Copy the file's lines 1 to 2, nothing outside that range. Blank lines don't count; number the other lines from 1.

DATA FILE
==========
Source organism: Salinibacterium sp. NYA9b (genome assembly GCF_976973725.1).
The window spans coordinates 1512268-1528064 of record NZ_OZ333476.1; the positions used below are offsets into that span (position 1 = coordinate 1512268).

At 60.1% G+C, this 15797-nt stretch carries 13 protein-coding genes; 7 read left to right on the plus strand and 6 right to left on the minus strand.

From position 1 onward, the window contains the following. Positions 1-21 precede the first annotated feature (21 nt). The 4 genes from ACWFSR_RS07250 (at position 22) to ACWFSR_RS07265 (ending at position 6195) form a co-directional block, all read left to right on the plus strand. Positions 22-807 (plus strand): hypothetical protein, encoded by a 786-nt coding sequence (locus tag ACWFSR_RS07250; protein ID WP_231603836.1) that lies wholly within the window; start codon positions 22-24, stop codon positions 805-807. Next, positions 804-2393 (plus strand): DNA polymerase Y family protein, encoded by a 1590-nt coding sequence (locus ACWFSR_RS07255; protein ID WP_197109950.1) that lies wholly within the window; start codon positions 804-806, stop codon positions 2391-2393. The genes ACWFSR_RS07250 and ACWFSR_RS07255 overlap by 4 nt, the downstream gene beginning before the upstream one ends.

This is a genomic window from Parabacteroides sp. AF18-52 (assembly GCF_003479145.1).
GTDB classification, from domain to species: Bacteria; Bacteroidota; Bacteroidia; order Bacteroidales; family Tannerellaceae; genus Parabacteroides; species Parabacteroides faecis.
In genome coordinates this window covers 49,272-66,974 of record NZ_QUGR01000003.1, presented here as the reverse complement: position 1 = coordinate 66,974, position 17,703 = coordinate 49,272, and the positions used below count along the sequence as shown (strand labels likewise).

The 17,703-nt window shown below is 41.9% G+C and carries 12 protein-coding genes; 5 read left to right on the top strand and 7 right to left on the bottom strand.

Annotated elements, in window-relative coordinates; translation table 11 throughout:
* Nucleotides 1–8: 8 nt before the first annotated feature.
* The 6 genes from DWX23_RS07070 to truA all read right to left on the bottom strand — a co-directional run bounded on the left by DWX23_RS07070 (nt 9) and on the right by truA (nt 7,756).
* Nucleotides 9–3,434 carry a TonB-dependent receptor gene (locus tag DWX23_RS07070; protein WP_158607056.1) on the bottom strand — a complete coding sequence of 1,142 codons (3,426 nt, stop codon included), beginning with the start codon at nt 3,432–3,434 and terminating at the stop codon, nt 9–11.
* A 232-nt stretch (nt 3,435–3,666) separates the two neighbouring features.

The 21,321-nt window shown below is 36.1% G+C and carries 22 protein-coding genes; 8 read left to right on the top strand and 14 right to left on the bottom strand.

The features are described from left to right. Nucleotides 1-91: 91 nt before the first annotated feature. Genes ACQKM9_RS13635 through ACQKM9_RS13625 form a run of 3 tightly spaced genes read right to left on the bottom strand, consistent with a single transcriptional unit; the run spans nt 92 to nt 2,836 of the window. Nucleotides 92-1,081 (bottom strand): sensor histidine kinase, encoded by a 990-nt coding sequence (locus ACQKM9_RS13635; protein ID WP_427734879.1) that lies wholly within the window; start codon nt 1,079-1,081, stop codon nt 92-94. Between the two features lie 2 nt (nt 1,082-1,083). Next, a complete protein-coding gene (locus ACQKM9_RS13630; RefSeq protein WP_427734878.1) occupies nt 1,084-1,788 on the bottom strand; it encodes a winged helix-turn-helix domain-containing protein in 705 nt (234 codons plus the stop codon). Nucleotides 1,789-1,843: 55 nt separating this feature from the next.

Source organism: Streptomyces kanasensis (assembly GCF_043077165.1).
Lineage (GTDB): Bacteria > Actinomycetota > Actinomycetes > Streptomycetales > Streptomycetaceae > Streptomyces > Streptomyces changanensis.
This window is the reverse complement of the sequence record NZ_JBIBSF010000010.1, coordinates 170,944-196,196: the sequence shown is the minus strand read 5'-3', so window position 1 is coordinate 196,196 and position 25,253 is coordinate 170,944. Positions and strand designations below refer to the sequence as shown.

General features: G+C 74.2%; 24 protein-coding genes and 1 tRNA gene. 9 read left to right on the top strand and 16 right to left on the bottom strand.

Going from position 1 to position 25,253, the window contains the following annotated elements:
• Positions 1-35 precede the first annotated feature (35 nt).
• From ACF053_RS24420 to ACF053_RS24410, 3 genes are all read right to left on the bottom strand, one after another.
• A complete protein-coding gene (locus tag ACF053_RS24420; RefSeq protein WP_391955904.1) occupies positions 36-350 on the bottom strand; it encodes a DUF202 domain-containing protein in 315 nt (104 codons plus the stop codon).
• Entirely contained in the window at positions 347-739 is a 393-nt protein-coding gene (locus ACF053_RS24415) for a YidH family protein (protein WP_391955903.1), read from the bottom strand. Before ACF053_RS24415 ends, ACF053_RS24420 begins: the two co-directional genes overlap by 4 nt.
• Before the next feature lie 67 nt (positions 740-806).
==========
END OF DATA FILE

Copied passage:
Source organism: Salinibacterium sp. NYA9b (genome assembly GCF_976973725.1).
The window spans coordinates 1512268-1528064 of record NZ_OZ333476.1; the positions used below are offsets into that span (position 1 = coordinate 1512268).